This book summary is based on the more recent fully revised and updated second edition that was released almost three decades after the original. So much so, that I even said this about it: You know those books that resonate so deeply with you that you feel like they were written just for you? Ram Dass wrote the original foreword in Astronaut Edgar Mitchell wrote the foreword to the second revised edition.
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What is Voluntary Simplicity? Extravagance and acquisitiveness are accordingly considered an unfortunate waste of life, certainly not deserving of the social status and admiration they seem to attract today. The affirmation of simplicity arises from the recognition that very little is needed to live well — that abundance is a state of mind, not a quantity of consumer products or attainable through them.
It does not involve regressing to a primitive state or becoming a self-righteous puritan. And it is not some escapist fad reserved for saints, hippies, or eccentric outsiders. A Glorification of Poverty? Voluntary simplicity can be misinterpreted sometimes as glorifying or romanticizing poverty, a myth encouraged perhaps by the fact that some of the more extreme proponents of simplicity — e.
Diogenes, St Francis, Gandhi, etc. Such extremism can be alienating if it is considered to be a defining or necessary feature of the simple life, which it is not. It is of the utmost importance, then, to be perfectly clear on this point: voluntary simplicity does not mean poverty. Poverty, in its various dimensions, is debilitating and humiliating.
It is about the importance of understanding and attaining material sufficiency,  while, at the same time, creating a life rich in its non-material dimensions. Just for Hippies? Living simply does not necessarily imply leaving the city to live in the country; nor does it mean becoming a hippie or joining a commune.
Although some may find that an agrarian existence is a very good and natural way to live, it will not be attractive or available to everyone; nor will living in a hippie commune. Indeed, learning how to live more simply and sustainably in an increasingly urbanized world is surely one of the greatest challenges of our age, especially since legal and political institutions and social infrastructure make urban simple living, especially, much more difficult than it needs to be.
It should be added, however, that those movements do share some common ideals with voluntary simplicity, such as anti-consumerism, self-sufficiency, the celebration of life, a deep respect for nature, and non-violent resistance to unjust features of society.
Voluntary simplicity, furthermore, does not mean indiscriminately renouncing all the advantages of science and technology. It does not mean living in a cave, giving up all the benefits of electricity, or rejecting modern medicine. But it does question the assumption that science and technology are always the most reliable paths to health, happiness, and sustainability. It is certainly better to accept rather than reject the advantages, though so dearly bought, which the invention and industry of humankind offer — provided, of course, that they are genuine advantages.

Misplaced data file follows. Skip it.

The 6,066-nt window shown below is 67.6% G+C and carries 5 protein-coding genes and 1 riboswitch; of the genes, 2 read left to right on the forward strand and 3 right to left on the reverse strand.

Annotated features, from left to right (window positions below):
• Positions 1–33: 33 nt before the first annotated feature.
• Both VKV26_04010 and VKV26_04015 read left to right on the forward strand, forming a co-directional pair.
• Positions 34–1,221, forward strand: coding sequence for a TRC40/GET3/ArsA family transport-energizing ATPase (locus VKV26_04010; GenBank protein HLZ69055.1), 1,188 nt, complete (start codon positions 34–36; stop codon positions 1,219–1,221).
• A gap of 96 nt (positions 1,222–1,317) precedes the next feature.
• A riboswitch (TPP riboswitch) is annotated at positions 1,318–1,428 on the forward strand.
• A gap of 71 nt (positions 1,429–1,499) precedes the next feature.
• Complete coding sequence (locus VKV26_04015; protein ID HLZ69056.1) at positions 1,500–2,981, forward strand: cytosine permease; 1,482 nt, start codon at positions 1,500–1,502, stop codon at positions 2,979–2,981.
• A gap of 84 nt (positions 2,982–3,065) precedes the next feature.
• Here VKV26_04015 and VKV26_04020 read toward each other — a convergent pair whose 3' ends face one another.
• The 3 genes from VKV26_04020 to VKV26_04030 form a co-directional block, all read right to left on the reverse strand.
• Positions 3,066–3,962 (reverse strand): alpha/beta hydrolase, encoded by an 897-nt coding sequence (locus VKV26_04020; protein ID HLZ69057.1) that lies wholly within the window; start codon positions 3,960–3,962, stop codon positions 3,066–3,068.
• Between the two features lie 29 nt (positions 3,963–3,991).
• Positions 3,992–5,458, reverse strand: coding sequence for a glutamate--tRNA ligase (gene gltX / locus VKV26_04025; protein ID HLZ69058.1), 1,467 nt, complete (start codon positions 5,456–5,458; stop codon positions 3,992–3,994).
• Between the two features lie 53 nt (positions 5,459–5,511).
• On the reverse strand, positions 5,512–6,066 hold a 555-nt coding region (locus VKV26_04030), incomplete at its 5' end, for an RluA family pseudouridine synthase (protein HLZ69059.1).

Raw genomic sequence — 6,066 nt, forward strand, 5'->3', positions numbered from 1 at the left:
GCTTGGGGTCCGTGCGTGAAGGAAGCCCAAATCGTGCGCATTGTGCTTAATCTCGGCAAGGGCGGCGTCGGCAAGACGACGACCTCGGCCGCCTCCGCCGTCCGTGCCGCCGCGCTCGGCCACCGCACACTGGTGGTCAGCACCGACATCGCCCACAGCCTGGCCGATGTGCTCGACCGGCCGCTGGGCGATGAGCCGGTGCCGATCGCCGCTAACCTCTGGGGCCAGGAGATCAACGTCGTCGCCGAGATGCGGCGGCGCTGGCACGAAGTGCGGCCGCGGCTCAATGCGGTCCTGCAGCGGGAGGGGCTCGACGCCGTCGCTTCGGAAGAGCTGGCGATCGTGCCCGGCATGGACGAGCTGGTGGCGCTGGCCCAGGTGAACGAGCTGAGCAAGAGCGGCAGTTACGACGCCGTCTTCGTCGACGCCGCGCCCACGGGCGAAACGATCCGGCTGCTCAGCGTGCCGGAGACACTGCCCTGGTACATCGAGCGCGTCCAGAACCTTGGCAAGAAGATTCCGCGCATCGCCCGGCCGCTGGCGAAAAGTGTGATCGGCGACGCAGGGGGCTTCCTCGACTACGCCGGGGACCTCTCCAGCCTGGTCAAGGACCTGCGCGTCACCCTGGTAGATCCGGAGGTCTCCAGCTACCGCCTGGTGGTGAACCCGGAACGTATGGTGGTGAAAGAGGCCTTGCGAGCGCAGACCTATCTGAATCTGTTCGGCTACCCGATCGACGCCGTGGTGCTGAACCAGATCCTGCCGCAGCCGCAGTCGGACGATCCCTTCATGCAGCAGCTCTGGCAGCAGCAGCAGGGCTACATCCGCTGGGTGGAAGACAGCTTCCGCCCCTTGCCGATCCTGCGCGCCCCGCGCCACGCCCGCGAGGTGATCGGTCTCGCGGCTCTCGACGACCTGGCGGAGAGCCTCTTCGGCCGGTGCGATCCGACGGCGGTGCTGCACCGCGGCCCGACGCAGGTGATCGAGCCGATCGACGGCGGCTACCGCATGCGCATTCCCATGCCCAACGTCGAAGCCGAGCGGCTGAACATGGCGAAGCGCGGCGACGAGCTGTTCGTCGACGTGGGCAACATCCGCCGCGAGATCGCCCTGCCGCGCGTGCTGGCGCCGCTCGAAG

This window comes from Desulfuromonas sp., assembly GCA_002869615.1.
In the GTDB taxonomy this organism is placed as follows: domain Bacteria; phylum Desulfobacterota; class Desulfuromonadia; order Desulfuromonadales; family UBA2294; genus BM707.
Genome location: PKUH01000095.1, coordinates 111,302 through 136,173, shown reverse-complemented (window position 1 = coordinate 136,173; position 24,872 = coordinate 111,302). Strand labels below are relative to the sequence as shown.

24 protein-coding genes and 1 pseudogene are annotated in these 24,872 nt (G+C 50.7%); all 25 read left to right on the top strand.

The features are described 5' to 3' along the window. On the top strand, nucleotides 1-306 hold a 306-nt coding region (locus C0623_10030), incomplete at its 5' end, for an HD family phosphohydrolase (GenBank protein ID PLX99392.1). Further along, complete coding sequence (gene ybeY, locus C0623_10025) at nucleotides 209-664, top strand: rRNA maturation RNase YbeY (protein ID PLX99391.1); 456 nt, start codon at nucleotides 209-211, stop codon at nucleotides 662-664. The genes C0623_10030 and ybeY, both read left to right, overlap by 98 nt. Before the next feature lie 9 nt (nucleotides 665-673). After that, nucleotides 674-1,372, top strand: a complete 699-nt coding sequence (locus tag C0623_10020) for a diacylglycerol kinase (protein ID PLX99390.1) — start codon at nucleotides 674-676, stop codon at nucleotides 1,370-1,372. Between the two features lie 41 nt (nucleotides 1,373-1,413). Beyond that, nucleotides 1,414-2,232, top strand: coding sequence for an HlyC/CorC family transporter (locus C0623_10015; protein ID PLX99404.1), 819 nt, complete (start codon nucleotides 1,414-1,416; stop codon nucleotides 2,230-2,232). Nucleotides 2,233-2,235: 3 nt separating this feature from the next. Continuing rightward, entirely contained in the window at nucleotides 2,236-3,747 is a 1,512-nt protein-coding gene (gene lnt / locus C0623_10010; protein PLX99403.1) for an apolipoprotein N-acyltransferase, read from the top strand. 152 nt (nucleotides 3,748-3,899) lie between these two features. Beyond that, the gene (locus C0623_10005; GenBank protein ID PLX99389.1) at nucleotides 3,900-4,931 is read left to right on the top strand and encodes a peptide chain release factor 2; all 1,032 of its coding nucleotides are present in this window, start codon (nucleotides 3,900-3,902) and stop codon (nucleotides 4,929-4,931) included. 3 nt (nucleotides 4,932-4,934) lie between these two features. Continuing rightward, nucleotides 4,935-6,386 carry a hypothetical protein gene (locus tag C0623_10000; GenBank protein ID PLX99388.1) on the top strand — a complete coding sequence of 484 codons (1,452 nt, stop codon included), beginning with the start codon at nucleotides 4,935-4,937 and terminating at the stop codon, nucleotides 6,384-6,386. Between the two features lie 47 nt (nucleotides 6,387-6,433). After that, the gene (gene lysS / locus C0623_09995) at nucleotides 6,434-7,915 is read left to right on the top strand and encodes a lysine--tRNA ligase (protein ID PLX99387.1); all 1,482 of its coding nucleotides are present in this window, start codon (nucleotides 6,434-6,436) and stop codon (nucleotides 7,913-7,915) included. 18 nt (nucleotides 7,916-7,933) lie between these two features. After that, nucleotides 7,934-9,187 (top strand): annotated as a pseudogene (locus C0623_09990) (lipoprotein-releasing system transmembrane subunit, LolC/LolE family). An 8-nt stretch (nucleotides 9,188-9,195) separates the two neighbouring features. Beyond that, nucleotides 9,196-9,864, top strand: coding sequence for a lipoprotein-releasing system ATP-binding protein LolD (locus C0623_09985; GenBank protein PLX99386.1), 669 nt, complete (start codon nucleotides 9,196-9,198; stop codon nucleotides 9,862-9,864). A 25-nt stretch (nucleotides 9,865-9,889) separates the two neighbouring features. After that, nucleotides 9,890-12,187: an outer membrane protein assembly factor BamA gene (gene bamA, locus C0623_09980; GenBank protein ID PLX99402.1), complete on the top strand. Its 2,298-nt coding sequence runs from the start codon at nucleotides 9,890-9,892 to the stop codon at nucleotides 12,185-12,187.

Clearly, this is far from being primitive or regressive. Just perhaps our modern technocratic societies will one day come to see that there is a sophistication and elegance to the clothesline, the bicycle, and the water tank that the dryer, the automobile, and the desalination plant, decidedly lack.
The term voluntary simplicity was coined by Richard Gregg, an American lawyer and committed follower of Gandhi. Our position is that simple living will improve not only our own lives, but the lives of others, as well as help save our planet from the environmental catastrophe towards which we are so enthusiastically marching.
We must experiment creatively, like the artist. We must be the poets of our own lives and of a new generation.
A Detailed Overview of “Voluntary Simplicity” by Duane Elgin (Book Summary)
This alone promotes real happiness and contentment. It essentially shows us how we can make changes in our lives for a resilient and sustainable future as well as for a greater sense of personal well-being. In Elgin co-authored a U. In he published the book of the same name, and in the current revised edition was published. If we do, then we can avoid the catastrophes that climate change threatens us with, and we can soften the blows that will surely come as a result of peak oil and the depletion of other resources.
The report was expanded and republished with a survey in CoEvolution Quarterly in More than a thousand pages were received in response to the survey. These first-hand accounts formed the basis for his book Voluntary Simplicity, which appeared in During the s, he co-founded two non-profit non-partisan organizations concerned with media accountability and citizen empowerment. Their mission was to give citizens a greater voice in their community by using the public airwaves for interactive "electronic town meetings".
What is Voluntary Simplicity? Extravagance and acquisitiveness are accordingly considered an unfortunate waste of life, certainly not deserving of the social status and admiration they seem to attract today. The affirmation of simplicity arises from the recognition that very little is needed to live well — that abundance is a state of mind, not a quantity of consumer products or attainable through them. It does not involve regressing to a primitive state or becoming a self-righteous puritan.